Trygve Seim: Vanguard of a New Wave
The other experience which directly led to Seim's broader compositional focus in the context of larger ensembles was time spent as part of Oslo 13, first a vehicle for Jon Balke but later, after Balke left the ensemble, an opportunity for Seim to flex his own compositional muscle. "I started to play with Oslo 13 in '92," Seim says, "and it was, for me, an important experience. We had a one month tour with Jon Christensen and Auden Kleive on drums and they both played fantastically. Balke's music was great, I really still admire his writing, and so this was, for me, a lucky star of sorts. It was, in fact, my experience with Oslo 13 and Edward Vesala that prompted me to write music for larger ensembles, and so in '93 I started a group called Trondheim Kunst Orchestra. That was a group with Arve Henriksen, Håvard Lund and Per Oddvar Johansen. Both Per Oddvar and Jarle Vespestad played drums, and the idea of two drummers was, of course, from Oslo 13. At the time I also had two bass players, which came from a Roscoe Mitchell concert I saw in New York in '92. There was a lot of energy and improvisation, and so I wrote a lot of small sketches that were used as an entrance to improvisation."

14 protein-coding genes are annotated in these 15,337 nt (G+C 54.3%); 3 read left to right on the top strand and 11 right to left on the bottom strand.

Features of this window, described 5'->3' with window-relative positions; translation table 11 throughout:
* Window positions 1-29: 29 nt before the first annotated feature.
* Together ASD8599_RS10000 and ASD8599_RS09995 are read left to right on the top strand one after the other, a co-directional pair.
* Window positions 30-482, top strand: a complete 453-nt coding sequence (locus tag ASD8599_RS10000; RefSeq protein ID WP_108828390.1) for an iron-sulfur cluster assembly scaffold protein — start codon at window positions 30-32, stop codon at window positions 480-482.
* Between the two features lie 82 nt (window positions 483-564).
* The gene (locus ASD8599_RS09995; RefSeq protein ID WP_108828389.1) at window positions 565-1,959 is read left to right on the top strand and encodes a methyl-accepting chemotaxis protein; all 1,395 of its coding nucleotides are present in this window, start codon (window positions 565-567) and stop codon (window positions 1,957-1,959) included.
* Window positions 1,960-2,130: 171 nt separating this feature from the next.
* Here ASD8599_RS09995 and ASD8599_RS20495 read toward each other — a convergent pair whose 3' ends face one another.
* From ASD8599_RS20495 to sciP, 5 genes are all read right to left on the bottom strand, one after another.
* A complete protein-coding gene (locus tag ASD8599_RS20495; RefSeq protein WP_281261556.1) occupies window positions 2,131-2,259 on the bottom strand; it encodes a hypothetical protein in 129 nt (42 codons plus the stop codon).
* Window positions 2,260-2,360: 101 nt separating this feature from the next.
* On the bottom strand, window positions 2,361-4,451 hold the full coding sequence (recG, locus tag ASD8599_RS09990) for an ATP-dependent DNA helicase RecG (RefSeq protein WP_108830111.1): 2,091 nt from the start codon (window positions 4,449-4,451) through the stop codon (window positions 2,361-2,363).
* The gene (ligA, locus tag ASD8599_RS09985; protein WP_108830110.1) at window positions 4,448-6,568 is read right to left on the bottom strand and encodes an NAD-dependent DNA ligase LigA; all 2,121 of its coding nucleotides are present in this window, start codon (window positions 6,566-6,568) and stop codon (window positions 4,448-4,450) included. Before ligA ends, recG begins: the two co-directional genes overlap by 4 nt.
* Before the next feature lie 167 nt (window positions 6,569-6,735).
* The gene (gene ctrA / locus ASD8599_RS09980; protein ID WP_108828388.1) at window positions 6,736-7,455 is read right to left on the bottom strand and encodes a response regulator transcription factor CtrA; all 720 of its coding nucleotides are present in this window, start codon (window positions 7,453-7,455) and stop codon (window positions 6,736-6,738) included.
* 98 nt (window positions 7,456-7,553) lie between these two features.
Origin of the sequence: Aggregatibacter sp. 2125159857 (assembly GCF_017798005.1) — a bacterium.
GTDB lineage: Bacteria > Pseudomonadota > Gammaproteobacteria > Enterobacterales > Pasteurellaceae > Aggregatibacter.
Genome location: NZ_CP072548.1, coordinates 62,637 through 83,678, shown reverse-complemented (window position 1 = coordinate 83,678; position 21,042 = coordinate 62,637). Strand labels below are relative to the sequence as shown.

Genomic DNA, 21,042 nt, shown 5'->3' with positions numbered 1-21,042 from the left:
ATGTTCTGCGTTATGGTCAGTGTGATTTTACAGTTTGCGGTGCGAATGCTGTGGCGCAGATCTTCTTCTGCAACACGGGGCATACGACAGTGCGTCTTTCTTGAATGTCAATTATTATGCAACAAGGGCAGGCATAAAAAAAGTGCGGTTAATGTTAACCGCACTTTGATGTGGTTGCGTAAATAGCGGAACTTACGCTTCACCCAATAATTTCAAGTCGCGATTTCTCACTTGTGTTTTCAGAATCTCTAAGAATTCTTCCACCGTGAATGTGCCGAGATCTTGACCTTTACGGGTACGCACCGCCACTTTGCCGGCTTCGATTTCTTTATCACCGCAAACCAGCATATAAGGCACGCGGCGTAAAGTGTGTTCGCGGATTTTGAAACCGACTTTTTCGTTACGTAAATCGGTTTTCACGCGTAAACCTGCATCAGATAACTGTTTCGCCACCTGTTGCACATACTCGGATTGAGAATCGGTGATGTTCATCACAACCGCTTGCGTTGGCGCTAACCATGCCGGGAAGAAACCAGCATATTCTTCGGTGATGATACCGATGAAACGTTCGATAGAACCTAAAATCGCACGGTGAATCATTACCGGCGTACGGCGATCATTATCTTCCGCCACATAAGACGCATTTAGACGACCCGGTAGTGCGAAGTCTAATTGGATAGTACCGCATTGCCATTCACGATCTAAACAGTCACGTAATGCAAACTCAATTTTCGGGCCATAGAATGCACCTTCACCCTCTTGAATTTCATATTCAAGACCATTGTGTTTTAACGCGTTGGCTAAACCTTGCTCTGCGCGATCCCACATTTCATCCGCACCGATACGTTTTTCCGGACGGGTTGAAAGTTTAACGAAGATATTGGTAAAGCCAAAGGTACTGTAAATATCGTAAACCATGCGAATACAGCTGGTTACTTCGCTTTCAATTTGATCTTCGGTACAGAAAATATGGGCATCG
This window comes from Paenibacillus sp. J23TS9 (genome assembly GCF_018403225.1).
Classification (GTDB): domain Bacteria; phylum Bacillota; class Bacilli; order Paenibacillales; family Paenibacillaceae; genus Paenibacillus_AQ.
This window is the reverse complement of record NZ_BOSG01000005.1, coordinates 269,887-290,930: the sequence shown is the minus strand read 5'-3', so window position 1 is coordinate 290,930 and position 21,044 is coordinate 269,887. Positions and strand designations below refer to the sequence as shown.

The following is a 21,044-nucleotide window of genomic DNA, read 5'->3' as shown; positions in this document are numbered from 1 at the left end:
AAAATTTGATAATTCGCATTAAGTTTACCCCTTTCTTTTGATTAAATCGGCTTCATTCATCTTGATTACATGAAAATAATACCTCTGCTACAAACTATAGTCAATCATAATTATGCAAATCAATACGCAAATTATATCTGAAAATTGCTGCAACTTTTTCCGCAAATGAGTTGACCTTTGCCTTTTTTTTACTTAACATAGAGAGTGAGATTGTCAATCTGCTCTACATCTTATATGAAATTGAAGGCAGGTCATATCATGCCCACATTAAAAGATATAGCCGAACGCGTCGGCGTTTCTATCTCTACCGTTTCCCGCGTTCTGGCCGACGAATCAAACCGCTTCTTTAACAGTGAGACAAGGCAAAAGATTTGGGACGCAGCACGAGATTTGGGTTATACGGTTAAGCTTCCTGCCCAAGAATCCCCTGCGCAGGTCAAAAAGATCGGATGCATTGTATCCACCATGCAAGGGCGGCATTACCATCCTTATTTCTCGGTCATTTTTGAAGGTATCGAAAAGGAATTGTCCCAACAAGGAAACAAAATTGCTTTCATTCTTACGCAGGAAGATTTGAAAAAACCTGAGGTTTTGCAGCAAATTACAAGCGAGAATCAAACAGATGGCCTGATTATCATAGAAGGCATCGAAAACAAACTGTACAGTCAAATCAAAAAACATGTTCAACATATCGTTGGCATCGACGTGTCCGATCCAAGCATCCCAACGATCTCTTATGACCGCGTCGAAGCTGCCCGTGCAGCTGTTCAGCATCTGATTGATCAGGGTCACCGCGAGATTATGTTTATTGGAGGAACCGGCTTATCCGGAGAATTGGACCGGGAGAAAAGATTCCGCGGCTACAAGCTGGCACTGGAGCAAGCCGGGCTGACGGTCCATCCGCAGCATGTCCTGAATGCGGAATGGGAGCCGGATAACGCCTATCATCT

The Trondheim Kunst Orchestra was to be the beginning of what would ultimately evolve into the ensembles that recorded Different Rivers and Sangam. "In the beginning it was much more improvisation than composition," Seim says, "but that's mainly because I didn't have much experience writing for such a large group. It was funny because with two drummers, two acoustic bass players, guitar and four wind instruments, we actually did a couple of tours with the group in '93-95, but all the time I wanted to write more, to control more of the final music."